For sample sources I mainly used my own field and found recordings: birds, dragging, rubbing, and striking objects around the home, odd trumpet sounds, feedback, noise toys, an old out-of-tune piano. (There are a few passages using Tiptop cards sounds: Bent, Datach’i, Dots and Hybrid.) I did seven or eight takes and used five, laid end-to-end, no overlaps or overdubs or effects at all. The result is what I would call chance-determined concrete music.
What would be the system you are dreaming of?
I’ve never worked on a Buchla system, so that remains un-checked on the bucket list. (The original Buchla 100 was at Mills, but it wasn’t working when I was there.) But I’m still working in the realm of prepared-trumpet, incorporating electronics, and I’m working with Bryan Day right now to build a system that incorporates some of my wild ideas for trumpet-triggered electronics and trumpet-driven trumpet manipulations, in feedback loops of both sonic and control signals.
Are you feeling close to some other contemporary Modularists? Which ones?
Gino, obviously; our mutual friend Andrew Raffo Dewar, who is doing great work with Serge now, having conquered the world of interactive electronics + saxophone; Richard Scott, who is a magician! Thomas Lehn, who also has a magic touch and probably my most-thumbed catalogue of recordings on modular. Also KF Whitman, Bran Pos, Clarke, Doug Lynner, Sarah Belle Reid, Martin Freeman, Raub Roy… and I want to mention Michael Johnsen, whom I had the pleasure of performing with a few times in 2005. He was doing floorcore improv with his own Tudoresque network of handmade and bent electronic devices. Absolutely captivating and unique, full of life and surprises. (He designs modules for Pittsburgh Modular now.)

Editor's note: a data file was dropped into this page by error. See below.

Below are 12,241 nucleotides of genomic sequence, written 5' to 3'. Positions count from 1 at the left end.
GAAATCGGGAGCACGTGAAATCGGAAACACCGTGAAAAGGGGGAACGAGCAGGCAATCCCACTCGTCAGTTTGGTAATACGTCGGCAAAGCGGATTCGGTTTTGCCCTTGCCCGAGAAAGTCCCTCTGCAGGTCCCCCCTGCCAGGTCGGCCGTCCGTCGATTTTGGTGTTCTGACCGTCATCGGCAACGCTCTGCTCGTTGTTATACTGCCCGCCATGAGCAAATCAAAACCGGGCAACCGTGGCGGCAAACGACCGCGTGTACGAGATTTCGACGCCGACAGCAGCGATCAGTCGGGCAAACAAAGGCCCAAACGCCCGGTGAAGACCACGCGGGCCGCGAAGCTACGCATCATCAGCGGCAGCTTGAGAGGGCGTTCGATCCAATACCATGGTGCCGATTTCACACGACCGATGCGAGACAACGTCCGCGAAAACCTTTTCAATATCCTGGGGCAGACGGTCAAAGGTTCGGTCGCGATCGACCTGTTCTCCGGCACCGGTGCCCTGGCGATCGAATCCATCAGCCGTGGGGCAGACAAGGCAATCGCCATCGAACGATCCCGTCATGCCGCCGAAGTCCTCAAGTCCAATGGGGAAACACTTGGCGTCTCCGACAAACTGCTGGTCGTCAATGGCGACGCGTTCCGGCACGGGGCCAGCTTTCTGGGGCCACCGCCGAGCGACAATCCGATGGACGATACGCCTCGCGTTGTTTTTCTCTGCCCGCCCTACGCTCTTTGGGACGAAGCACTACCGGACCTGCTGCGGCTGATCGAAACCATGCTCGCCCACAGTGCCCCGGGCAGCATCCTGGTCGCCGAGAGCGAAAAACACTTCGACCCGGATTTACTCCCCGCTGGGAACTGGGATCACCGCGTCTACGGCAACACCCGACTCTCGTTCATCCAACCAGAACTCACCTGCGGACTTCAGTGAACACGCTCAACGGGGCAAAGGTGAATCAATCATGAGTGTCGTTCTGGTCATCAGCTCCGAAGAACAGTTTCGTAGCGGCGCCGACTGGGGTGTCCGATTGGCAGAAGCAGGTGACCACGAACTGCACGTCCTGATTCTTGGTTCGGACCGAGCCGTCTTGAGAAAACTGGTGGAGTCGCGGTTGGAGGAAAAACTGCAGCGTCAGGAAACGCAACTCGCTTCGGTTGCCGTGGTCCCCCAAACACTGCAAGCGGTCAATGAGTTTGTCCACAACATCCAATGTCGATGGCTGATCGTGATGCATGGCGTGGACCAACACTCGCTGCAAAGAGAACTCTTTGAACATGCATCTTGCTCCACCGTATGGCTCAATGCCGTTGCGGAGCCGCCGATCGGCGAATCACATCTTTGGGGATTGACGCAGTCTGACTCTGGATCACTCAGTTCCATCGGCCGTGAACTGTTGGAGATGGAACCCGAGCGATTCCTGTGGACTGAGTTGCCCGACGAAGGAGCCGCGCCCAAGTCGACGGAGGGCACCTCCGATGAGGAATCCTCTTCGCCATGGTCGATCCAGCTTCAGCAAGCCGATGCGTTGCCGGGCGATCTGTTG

Which pioneers in Modularism influenced you and why?
I loved Richard Teitelbaum’s work with Anthony Braxton back in the 70s. And Hugh Davies’ hard-to-pin-down work, although he was more of a builder-improviser — same goes for Michel Waisvisz. There was the pre-digital work of Bob Ostertag, who worked widely in the free improvisation environment. Eliane Radigue and Pauline Oliveros, who brought us back to a place that’s “in tune.” And then Sun Ra and Peter Cosey, both pioneers of what has come to be called Afrofuturism, helping rescue the world from Western-dominated logics. And David Tudor — can’t forget his contributions in de-centered networks of homemade single-function modules, all chorusing together in a Rainforest. All those people were working in a challenging environment, with much cruder tools than we have today. But the most inspiring electronic music for me has always been Stockhausen’s Kontakte. Talk about primitive tools! He was the first granularist, shaping individual impulses by hand. Literally sculpting sound. We cannot imagine working this way, today. But his work remains the standard, both for its theoretical robustness and balls-out power of expression. Only Xenakis matches him in those areas.
Any advice you could share for those willing to start or develop their “Modulisme” ?
Be fearless! In art there are no wrong answers. Get to know yourself, if you can. (Without fear!) Don’t get attached to what is working, because it soon won’t be. It’s not art unless it has the potential to be a disaster. Be fearless! And, if you’ve just got to use a drum machine, for shit’s sake do something interesting with it.